If things go according to plan, the large container ship Ever Given that is stuck in the Suez Canal could be free again after the weekend. That is what CEO Peter Berdowski of dredging and maritime services provider Boskalis said on Dutch television programme Nieuwsuur. Boskalis and its subsidiary Smit Salvage are on site to help free the 400-metre-long ship.

‘Then things will have to go according to plan,’ Berdowski acknowledges. But his company is banking on that. According to the CEO, two large tugboats (together some 400 tonnes bollard pull) are on their way to Egypt. They will help pull the ship loose. His company is already dredging on site to remove soil from around the front of the ship. Next week there will be a few days of high tide, which is good because the water is a little higher then. Then the ship has to be pulled loose.

Also read: Huge container ship blocks Suez Canal

Crane being set up

Berdowski hopes that the plan will work, but there is an alternative. Work is also being done on this. A crane is being set up on land that can remove containers from the front of the ship. That would make that part of the ship lighter and raise it a little more, which would make it easier to get it off. If necessary, as many as 600 containers could be removed.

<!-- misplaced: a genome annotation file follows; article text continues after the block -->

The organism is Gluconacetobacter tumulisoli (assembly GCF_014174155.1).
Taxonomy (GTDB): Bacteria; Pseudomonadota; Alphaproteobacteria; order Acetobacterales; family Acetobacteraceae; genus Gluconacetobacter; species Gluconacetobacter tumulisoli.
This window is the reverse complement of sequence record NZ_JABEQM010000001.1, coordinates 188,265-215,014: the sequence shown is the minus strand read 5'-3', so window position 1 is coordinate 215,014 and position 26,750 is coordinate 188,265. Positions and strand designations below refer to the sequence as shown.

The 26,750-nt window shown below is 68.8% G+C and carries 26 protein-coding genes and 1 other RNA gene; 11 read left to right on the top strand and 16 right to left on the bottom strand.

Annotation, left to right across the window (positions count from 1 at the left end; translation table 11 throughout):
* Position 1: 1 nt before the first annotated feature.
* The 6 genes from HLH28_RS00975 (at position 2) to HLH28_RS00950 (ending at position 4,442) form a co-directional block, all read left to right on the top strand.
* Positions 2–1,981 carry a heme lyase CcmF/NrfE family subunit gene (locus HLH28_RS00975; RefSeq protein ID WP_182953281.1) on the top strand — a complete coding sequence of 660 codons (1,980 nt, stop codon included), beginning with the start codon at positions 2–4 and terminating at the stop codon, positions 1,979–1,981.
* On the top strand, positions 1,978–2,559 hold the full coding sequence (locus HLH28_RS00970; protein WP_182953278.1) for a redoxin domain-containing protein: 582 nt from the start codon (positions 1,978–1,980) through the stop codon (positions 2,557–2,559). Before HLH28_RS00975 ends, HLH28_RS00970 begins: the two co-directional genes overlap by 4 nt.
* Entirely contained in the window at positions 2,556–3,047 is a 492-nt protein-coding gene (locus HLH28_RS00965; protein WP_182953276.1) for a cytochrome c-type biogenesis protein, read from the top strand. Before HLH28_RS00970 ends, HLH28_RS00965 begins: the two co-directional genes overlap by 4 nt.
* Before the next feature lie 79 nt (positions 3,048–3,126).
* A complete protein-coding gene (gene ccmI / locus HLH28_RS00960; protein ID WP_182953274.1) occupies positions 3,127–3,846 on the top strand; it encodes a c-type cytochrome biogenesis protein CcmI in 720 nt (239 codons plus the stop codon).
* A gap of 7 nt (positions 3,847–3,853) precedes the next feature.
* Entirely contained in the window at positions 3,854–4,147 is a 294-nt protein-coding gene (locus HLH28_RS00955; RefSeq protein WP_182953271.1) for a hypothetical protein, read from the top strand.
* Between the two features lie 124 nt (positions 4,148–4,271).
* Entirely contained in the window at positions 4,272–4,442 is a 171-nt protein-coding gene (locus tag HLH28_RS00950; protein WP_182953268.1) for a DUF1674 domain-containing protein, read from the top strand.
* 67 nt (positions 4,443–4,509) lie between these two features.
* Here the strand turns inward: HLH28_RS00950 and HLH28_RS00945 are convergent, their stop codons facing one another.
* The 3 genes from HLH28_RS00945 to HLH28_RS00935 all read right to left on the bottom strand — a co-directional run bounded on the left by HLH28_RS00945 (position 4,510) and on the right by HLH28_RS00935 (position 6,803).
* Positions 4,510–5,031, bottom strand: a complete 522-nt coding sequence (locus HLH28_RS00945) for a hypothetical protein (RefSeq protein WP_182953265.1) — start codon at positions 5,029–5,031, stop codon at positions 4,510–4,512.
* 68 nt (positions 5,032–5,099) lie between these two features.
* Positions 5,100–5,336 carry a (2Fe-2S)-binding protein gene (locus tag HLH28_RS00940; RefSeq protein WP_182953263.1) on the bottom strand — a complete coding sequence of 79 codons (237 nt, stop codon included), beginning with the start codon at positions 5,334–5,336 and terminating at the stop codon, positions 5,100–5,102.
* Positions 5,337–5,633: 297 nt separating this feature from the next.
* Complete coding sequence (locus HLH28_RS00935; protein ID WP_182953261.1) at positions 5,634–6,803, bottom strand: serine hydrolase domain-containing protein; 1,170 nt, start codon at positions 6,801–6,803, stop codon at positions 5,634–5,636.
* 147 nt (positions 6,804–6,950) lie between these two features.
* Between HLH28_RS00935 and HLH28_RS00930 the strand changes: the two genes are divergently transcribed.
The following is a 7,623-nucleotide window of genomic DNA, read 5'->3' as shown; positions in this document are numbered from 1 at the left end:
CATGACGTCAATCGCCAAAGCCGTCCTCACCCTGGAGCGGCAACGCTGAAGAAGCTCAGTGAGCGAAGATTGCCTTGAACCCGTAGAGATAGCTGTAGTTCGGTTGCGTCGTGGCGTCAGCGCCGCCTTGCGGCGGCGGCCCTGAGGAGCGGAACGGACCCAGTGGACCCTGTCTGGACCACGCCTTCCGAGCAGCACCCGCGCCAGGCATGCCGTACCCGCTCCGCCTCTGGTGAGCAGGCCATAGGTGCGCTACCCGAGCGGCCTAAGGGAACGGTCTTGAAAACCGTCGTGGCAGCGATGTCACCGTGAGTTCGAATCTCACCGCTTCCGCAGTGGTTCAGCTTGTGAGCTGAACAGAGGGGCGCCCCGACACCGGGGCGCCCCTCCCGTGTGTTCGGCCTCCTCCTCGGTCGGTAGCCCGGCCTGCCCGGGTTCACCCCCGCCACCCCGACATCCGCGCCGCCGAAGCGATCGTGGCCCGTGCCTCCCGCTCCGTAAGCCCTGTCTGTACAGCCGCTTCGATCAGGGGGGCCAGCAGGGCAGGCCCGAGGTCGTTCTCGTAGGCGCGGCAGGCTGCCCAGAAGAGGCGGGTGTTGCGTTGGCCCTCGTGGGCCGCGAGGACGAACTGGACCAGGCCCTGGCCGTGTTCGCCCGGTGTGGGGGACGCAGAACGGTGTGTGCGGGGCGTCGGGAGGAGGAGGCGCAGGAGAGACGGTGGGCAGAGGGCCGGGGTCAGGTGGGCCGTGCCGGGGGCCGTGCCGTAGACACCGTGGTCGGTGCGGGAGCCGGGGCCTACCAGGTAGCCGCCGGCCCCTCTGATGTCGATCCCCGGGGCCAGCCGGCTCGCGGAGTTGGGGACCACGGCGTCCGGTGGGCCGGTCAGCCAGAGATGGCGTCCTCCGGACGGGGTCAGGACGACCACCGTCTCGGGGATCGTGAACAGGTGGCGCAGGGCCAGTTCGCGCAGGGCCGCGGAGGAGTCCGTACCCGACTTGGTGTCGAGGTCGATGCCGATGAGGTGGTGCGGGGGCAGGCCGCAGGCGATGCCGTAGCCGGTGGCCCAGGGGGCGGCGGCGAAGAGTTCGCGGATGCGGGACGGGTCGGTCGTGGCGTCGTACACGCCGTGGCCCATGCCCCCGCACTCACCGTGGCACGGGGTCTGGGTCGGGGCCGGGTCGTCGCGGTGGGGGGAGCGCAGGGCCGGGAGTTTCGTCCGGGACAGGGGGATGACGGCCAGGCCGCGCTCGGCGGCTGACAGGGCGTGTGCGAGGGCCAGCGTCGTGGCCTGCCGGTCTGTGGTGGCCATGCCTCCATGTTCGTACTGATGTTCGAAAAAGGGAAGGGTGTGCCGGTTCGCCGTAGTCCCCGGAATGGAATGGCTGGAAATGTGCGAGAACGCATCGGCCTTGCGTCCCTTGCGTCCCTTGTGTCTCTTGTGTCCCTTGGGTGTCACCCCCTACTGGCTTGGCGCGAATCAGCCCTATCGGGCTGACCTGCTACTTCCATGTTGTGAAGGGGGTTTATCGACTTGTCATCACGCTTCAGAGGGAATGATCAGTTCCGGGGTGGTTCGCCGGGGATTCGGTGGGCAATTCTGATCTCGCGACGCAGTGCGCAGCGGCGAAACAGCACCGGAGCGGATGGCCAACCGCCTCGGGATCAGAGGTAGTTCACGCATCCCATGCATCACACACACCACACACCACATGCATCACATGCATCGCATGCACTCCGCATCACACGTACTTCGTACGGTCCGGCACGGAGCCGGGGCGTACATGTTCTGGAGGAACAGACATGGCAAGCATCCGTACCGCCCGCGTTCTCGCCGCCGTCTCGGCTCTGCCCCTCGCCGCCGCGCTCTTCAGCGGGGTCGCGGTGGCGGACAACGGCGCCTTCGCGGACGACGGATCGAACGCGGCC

Transport flows disrupted

Since it ran aground earlier this week, the ship has been stuck in the channel in such a way that it is blocked for other ships. This affects worldwide transport flows considerably, as there are normally many ships sailing there. The canal accounts for about twelve per cent of world trade. Every day, nearly 10 billion dollars’ worth of goods pass through the canal.

Experts already feared that it will probably take days, and possibly even weeks, before the most important shipping route between Asia and Europe is accessible again. If the blockage of the Suez Canal lasts much longer, it could possibly result in empty shelves in shops.

Also read: Port congestion looms the longer the Ever Given is blocking the Suez Canal

The first ships are now choosing to make a trip around Africa instead of joining the queue of waiting ships at the Suez Canal. That means a lot of extra sailing time.

Source: ANP

Picture by Suez Canal Authority.